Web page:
In the past many creams and ointments have been utilized in an attempt to stimulate hair growth. Biotin had been advocated by some but has had no proven clinical efficacy. Despite the claims of hair growth by many types of creams and ointments, the only medication that has scientific evidence of stimulating hair growth is the use of an anti-hypertensive, Minoxidil. This medication was first used as a medicine in pediatrics to treat high blood pressure associated with renal disease in children. It was noted that the children began to stimulate increased hair growth. Further investigation by the Upjohn chemical company showed that Minoxidil did stimulate hair growth through a very complex mechanism. It later became FDA approved for this use as a topical medication called Rogaine. Despite its effectiveness in a limited percent of individuals, Rogaine is a popular treatment for baldness and has recently been approved by the FDA for the over-the-counter sales.
Statistically the best patients for hair restoration using Rogaine would be an individual under 32 years of age with a bald area on the crown area of their head. Obviously most individuals are concerned over hair loss in the frontal areas. Approximately 20% of individuals use Rogaine will have a growth of hair that will only be temporary “a flash in the pan” type of improvement. Another 20% will get a growth of the vellus type of hair which is more of a “peach fuzz” type of hair or similar to the hair on a woman’s face. Cosmetically it is not acceptable. Another 10-15% will get a good growth of hair. However, they need to continue to use the Rogaine on a daily basis or that hair will fall out. While only 10-15% would get a stimulated growth of hair from Rogaine, a larger undetermined percent of individuals state that they have noted a slowing in the amount of hair loss that they have experienced. This alone may be a beneficial effect and a reason to use Rogaine. There have been some early studies from Europe where Rogaine has been used in clinical trials for many years prior to being introduced in the United States. There is some question as to the possibility that Rogaine “burn out” and that subsequent hair loss may occur 10-15 year after use. However, it is too early if this is accurate. While many individuals originally thought that Rogaine might be associated with increased complications that has not been the case. The most frequent complication is a contact dermatitis and that is noted in less than 10% of individuals utilizing the medication and quickly clears when the medication has stopped. Rogaine is contraindicated in individuals who have high blood pressure and heart disease.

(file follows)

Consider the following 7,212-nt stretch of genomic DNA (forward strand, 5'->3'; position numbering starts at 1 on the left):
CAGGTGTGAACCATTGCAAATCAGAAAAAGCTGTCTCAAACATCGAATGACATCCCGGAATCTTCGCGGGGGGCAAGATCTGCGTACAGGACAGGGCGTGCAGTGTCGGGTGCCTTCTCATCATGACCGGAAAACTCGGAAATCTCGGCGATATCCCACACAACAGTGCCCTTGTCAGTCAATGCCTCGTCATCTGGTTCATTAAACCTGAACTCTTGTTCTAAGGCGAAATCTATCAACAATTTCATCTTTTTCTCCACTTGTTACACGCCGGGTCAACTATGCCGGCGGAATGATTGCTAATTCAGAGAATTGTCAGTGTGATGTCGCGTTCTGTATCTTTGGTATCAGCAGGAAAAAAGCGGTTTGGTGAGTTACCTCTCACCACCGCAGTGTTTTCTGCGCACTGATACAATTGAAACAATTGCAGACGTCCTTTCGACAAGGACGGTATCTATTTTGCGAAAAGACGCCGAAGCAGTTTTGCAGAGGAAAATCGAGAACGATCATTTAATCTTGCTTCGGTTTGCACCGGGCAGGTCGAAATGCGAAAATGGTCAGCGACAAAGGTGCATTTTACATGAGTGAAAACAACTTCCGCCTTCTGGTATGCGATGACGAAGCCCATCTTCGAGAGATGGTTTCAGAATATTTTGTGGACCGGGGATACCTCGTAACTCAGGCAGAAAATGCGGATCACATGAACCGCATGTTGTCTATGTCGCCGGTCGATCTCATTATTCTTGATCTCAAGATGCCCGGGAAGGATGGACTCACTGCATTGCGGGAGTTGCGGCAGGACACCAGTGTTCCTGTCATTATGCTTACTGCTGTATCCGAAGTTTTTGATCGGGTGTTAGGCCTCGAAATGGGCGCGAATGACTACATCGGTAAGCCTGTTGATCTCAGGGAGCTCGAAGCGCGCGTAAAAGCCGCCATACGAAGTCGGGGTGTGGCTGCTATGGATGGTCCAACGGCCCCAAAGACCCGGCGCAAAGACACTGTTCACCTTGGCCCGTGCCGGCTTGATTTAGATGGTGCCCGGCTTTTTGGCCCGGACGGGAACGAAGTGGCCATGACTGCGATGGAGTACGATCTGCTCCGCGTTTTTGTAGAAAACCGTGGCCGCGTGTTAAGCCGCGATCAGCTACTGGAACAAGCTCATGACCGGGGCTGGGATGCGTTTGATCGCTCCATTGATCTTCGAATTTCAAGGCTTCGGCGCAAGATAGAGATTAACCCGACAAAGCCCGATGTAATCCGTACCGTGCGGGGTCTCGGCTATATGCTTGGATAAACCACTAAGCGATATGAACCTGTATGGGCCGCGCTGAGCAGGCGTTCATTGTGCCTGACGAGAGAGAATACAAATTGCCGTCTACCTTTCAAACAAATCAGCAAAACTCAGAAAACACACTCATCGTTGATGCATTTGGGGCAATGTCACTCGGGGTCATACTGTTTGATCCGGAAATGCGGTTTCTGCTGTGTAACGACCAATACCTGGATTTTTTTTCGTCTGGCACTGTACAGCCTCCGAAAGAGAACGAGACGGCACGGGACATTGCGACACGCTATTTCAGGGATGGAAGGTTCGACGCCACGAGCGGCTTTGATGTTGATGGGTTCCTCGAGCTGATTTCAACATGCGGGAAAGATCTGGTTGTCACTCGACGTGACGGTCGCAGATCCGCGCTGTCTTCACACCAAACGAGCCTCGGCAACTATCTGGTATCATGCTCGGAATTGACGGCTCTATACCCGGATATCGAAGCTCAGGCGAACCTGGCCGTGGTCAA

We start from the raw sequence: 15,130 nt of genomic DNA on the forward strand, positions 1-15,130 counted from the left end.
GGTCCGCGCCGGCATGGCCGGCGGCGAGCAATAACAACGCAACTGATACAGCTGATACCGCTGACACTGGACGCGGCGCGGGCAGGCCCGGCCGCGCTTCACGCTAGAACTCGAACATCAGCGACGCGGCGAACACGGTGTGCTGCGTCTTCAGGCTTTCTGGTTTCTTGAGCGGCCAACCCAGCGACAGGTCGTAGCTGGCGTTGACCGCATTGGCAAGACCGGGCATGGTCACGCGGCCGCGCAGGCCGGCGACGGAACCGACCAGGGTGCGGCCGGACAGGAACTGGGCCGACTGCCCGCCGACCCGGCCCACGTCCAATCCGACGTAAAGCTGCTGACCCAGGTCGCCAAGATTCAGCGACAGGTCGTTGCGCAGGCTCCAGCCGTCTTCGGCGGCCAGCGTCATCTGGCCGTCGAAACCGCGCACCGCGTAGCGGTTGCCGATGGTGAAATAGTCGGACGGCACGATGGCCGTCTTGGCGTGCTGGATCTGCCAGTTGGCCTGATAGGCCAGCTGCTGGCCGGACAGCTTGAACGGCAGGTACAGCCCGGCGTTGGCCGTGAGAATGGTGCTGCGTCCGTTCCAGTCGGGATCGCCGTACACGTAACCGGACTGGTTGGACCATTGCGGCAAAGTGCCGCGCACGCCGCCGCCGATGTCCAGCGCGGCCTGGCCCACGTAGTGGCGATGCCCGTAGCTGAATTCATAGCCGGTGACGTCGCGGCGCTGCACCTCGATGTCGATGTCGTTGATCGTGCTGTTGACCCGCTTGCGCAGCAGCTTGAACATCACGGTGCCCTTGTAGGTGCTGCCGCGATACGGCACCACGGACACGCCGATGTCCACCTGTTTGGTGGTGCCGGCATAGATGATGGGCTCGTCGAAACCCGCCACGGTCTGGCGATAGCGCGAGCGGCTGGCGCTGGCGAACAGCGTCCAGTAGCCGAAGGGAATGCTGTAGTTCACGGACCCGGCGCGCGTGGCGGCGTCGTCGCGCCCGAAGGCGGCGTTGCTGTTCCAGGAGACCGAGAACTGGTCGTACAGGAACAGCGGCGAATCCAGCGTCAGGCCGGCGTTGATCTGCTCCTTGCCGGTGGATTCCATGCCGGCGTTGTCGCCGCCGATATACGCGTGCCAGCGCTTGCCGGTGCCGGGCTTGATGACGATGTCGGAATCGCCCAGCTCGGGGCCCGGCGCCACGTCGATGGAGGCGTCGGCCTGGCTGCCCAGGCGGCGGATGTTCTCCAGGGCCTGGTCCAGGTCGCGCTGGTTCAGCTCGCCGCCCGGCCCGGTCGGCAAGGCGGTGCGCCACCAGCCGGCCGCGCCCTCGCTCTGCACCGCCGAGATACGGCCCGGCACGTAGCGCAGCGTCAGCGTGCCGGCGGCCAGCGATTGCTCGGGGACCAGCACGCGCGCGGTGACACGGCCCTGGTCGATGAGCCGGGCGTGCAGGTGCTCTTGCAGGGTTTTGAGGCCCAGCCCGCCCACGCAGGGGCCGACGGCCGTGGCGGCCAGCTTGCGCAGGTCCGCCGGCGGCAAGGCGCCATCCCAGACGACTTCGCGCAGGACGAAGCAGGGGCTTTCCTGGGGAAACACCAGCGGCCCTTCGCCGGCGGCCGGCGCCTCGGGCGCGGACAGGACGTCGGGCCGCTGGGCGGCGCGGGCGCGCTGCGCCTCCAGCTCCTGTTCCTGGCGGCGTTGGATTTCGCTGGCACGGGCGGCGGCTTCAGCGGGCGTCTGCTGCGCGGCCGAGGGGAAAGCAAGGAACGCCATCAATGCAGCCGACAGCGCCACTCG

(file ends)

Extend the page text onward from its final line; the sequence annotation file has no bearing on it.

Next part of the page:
Hair Loss and Your Goals
The doctor will examine you during your consultation. Based upon your medical history, your family history, level of hair loss, texture of donor hair, and other factors including your personal goals, treatment options and recommendations will be provided. It is important to note that the treatment options (if any) recommended are the physician’s recommendations at the time of the consultation and are consistent with your current level of hair loss and your current goals for improvement. At the completion of your initial consultation, you will be given a written statement, which will include a current fee schedule for all procedures and our current recommendations.
Those statements will include:
1) The number of grafts (if any) currently recommended by the physician;
2) The number of scalp reductions (if any) currently recommended by the physician; and
3) Any other treatment currently recommended by the physician.
The physician’s current recommendation could change in the future depending upon:
1) The patient’s rate of future hair loss and medical factors; and
2) Modifications in the patient’s goals or expectations.
Obviously, if the physician’s current recommendations change in the future, the costs associated with the patient’s treatment will increase or decrease accordingly.
In general, patients are able to decide the number of grafts, scalp reductions, and surgical sessions they desire – but only within the bounds of safe and effective medical practice as determined by the physician. Obviously, a patient’s choices will affect the costs incurred as well as the results that the patient is able to achieve. It is important to note that no one can guarantee how we will heal and that each individual will heal differently. It is also important to realize that we cannot obtain perfection but only improvement.